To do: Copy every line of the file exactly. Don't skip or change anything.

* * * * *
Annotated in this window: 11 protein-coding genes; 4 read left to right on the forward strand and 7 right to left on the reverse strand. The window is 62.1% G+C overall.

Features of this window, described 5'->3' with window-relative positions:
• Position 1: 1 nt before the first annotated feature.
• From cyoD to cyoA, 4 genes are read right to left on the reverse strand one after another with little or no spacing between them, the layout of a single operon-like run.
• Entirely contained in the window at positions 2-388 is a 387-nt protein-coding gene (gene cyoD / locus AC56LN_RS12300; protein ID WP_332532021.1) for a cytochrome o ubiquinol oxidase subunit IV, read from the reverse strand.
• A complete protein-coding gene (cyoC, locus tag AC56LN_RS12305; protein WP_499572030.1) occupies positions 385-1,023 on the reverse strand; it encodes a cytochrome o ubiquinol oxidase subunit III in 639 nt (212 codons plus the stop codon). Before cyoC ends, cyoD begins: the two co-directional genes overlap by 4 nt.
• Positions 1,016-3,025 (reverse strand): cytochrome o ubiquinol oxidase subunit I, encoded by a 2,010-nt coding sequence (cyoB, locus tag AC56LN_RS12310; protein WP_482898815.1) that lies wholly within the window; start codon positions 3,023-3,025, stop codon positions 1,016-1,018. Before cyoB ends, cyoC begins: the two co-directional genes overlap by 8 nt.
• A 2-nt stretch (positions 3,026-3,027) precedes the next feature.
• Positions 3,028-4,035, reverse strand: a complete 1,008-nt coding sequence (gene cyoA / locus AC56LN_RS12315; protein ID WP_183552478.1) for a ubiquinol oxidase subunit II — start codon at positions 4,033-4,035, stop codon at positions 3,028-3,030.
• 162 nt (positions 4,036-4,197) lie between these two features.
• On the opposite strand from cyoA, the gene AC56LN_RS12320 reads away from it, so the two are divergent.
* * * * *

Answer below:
Annotated in this window: 11 protein-coding genes; 4 read left to right on the forward strand and 7 right to left on the reverse strand. The window is 62.1% G+C overall.

Features of this window, described 5'->3' with window-relative positions:
• Position 1: 1 nt before the first annotated feature.
• From cyoD to cyoA, 4 genes are read right to left on the reverse strand one after another with little or no spacing between them, the layout of a single operon-like run.
• Entirely contained in the window at positions 2-388 is a 387-nt protein-coding gene (gene cyoD / locus AC56LN_RS12300; protein ID WP_332532021.1) for a cytochrome o ubiquinol oxidase subunit IV, read from the reverse strand.
• A complete protein-coding gene (cyoC, locus tag AC56LN_RS12305; protein WP_499572030.1) occupies positions 385-1,023 on the reverse strand; it encodes a cytochrome o ubiquinol oxidase subunit III in 639 nt (212 codons plus the stop codon). Before cyoC ends, cyoD begins: the two co-directional genes overlap by 4 nt.
• Positions 1,016-3,025 (reverse strand): cytochrome o ubiquinol oxidase subunit I, encoded by a 2,010-nt coding sequence (cyoB, locus tag AC56LN_RS12310; protein WP_482898815.1) that lies wholly within the window; start codon positions 3,023-3,025, stop codon positions 1,016-1,018. Before cyoB ends, cyoC begins: the two co-directional genes overlap by 8 nt.
• A 2-nt stretch (positions 3,026-3,027) precedes the next feature.
• Positions 3,028-4,035, reverse strand: a complete 1,008-nt coding sequence (gene cyoA / locus AC56LN_RS12315; protein ID WP_183552478.1) for a ubiquinol oxidase subunit II — start codon at positions 4,033-4,035, stop codon at positions 3,028-3,030.
• 162 nt (positions 4,036-4,197) lie between these two features.
• On the opposite strand from cyoA, the gene AC56LN_RS12320 reads away from it, so the two are divergent.